Thanks ladies for your replies of support, I too have been waiting for a call back from social services. I'm just so tired and one positive that will come out of last couple of night's lack of sleep, is that mum will sleep tonight and I will just collapse on the sofa. I have got to change things though, I need to get some sort of life back. At the moment I have a sitter for 2 hours a week, initially so I could get out of the house and join the 'ladies that lunch' but recently all I've done is dash off for dental appointments, quick shops and tidy the garden. I am going to increase sitter hours, put her on my car insurance so she can take mum out and I am going to get back to the ladies that lunch. Day care for her is out of the question she cannot cope being separated from her dog.

    I have left her to own devices this morning, underneath her day clothes still wearing her pj's 2 sets I think,no socks just boots that I found in the laundry basket. Although I am tired a neighbour has invited us for tea, I am going to take mum as she is and leave the house looking like a laundry, mums clothes hanging over every piece of furniture.

    I AM GOING TO MAKE CHANGES, I NEED MY LIFE BACK, ENJOYING COMPANY OF FRIENDS THAT MISS HAVING ME AROUND BECAUSE I MISS THEM.
     
  13. Spamar

    Spamar Registered User

    Oct 5, 2013
    6,912
    Suffolk
    Been home half an hour. Not a good start!
     
  14. Ann Mac

    Ann Mac Registered User

    Oct 17, 2013
    3,701
    Its really odd, Tin, how both your Mum and my Mil seem to often go through very difficult phases or deterioration in behaviour, at similar times. My heart goes out to you hun - as I've said before, I'm not solo and get good day care, yet have still really struggled for the last three days - I honestly don't know how you cope xxxx

    I have fingers and toes crossed that you can find a way to get some of your life back, hun - made a similar decision here, and youngest and I are going to start training classes with the new pup, for very similar reasons to those you describe. I'm struggling with feeling isolated, and though my daughter is really good, she needs some time with me where her Nana isn't constantly taking all my time and attention.

    And if you do have to go down the care home route, don't you dare feel guilty - no one could have tried harder than you, no one could blame you xxxx

    Spamar, poor you! I am hoping that he has settled for you now - and if not, I think you are right to look at permenant care too xxxxx
     
  15. Tin

    Tin Registered User

    May 18, 2014
    4,829
    UK
    Hope things have improved a little for you Spamar. thanks Ann, its the intensity of this illness and thinking for both of us is just sapping the life out of me. Yesterday was a quiet day and mum went to bed at 8pm, slept through to 7.30 this morning I had to wake her with a cup of tea and thinking ahead again, did not want her to sleep too long for fear of her not going to bed tonight!! We had snow over night, just cleared path so mum can continue her wandering to and from garden gate.
     
  16. Spamar

    Spamar Registered User

    Oct 5, 2013
    6,912
    Suffolk
    No, I don't think they have improved. In fact, he's now incontinent as well. I know hospital stays will do that, but care homes? What do they do, for heavens sake? He's also coughed all night, though he's been ok this morningh. He had a nurses appt this morning, it took us 2 hours it get ready, then he didn't have breakfast. He's snapping at me, or totally ignoring me. I'm thinking UTI? He made a mess of going to the loo this morning. Ugh, I hate it.
    I'm hovering over care home permanently, cos all this is not doing my health any good!
    Now face an absolute pile of ironing! Note that the home said there's a bag of clean stuff, that bag is for washing. One sock of a pair in each bag. One glove in one bag, one in his coat pocket. I've washed/am about to wash the lot. Plus sheet, under blanket another pjs etc etc. now got him in pull ups, and more tena stuff under sheet. Let's hope that cuts down the washing!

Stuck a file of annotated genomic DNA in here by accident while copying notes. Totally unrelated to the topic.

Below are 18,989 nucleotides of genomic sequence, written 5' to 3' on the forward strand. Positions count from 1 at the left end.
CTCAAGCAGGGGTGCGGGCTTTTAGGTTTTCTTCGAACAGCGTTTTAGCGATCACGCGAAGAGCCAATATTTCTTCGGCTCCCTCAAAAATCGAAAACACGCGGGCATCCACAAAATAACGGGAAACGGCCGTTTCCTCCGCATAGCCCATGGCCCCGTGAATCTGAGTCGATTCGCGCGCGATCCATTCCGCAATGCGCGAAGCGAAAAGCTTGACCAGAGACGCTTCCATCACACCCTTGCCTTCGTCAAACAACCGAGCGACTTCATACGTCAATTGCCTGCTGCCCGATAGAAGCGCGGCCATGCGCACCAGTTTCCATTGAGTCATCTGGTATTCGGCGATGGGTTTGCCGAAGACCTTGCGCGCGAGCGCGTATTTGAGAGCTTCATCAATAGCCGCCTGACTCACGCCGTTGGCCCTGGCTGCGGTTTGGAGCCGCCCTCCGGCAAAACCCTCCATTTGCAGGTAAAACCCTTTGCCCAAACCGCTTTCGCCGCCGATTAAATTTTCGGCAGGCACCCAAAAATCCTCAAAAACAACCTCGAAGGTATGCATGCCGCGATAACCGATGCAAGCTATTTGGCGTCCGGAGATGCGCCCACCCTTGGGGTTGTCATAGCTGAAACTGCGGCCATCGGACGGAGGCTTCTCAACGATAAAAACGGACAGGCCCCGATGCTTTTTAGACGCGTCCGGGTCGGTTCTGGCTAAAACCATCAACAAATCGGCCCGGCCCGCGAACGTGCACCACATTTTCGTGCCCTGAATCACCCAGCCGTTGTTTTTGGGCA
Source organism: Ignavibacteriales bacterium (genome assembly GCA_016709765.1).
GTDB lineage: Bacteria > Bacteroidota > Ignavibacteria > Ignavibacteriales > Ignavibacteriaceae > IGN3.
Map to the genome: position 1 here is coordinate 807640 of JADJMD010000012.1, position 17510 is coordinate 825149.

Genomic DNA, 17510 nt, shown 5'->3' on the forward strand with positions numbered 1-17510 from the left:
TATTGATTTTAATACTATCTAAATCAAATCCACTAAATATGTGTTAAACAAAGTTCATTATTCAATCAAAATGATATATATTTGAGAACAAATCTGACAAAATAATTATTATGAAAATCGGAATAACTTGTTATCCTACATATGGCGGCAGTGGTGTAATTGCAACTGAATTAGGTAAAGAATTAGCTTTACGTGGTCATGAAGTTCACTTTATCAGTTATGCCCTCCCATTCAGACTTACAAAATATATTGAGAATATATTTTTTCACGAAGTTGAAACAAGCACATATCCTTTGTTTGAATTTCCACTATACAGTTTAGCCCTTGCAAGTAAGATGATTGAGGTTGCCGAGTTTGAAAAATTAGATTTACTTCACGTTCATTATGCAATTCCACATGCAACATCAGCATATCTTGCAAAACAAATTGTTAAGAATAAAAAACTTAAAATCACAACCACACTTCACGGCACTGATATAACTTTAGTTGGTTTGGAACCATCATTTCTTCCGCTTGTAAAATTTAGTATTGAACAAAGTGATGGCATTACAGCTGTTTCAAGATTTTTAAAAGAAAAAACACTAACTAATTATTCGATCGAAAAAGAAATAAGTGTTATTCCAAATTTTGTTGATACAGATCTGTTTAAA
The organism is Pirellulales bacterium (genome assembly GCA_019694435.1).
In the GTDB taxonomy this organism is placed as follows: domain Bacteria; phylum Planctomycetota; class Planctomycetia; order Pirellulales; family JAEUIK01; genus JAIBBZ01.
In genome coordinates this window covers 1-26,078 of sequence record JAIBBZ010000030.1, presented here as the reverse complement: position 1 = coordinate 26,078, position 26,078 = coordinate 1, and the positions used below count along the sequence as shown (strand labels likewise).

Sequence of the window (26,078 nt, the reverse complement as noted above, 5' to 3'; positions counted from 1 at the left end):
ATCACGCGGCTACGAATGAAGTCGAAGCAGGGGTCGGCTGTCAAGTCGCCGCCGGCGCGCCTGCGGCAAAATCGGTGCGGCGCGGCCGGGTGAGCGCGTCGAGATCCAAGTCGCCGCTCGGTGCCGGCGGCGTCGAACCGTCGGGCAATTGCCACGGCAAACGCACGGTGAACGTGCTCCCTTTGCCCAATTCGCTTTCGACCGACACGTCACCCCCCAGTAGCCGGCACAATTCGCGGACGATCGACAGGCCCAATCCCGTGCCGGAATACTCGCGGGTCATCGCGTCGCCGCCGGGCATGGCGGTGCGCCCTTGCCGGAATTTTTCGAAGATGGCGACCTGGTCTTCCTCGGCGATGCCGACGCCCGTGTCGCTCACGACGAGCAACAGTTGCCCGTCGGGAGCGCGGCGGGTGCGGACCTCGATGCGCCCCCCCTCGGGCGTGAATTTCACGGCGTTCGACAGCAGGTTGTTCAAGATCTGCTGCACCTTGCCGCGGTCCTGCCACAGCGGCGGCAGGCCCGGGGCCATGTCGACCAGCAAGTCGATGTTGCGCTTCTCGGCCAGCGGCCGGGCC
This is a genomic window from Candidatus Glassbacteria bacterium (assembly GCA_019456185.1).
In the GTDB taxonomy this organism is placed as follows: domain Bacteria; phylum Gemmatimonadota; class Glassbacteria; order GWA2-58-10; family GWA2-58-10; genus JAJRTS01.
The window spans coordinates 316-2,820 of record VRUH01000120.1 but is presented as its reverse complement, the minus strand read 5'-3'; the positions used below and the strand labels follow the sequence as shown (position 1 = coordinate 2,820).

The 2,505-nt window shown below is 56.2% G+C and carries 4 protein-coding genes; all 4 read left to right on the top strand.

Sorry for rant, but I do feel a bit better!
     
  17. Tin

    Tin Registered User

    May 18, 2014
    4,829
    UK
    I was told yesterday that often people suffering from Dementia only have the capacity for one thought and everything said or done is done so with this one thought at the centre of it all. Yes I know, its called an obsession!!! and mum has plenty of those. He is right in one area, mum can only have one obsession a day and usually its obvious whats on her mind, yesterday it was her little dog which was brought into every conversation she had. Today its the same the dog, she is taking massive amounts of tissues and 'polishing' her boots, the dog wants to see clean boots, If I ask her what she wants for breakfast she says she'll ask the dog, if the dog does not like it mum won't have it. Tomorrow the obsession will probably be about my brother.
     
  18. Ann Mac

    Ann Mac Registered User

    Oct 17, 2013
    3,701
    I'm with you on the obsessions/fixations - Mil was bothered by worrying about her late Bil and his wife for a lot of yesterday. Forgetting he had passed away, convinced that they had either phoned or were about to visit, and starting to get agitated because although she can't remember he is dead and that she hasn't seen his widow for nearly 20 years, she clearly remembered that she and her Sil did not get on. (Sil tended to 'look down' on everyone else in the family, very much a snob and I think Mil felt quite intimidated by her). I'm hoping that she has forgotten that one today - she got up earlier and there was no mention of them, so fingers crossed - she was more fixed on getting food and then on about both going to school and getting a job, before she took herself back to bed!
     
  19. Tin

    Tin Registered User

    May 18, 2014
    4,829
    UK
    This guy was clearly trying to help or impress me with his knowledge of Dementia, he kept saying he'd prefer to call it a mind concentrating on one thought, for example, he said, if your mum is mopping the kitchen floor but she woke up that morning thinking of her son, she will relate mopping that floor to him. I get what he's saying, just prefer to call it an obsession, far easier for other people to understand her that way, everyone throughout their lives have experienced obsessions with one thing or another.
     
  20. Ann Mac

    Ann Mac Registered User

    Oct 17, 2013
    3,701
    Oh - is that the latest 'politically correct' term to use? Sorry - I have so little patience with these buzz words and phrases, Tin - they used to drive me mad when I was working in care, as it seemed that the phrases were more important than actually doing something about a situation. Instead of coming up with these 'in words and phrases' to describe something, I'd rather that they came up with a constructive way of dealing with an issue! It would be a lot more use!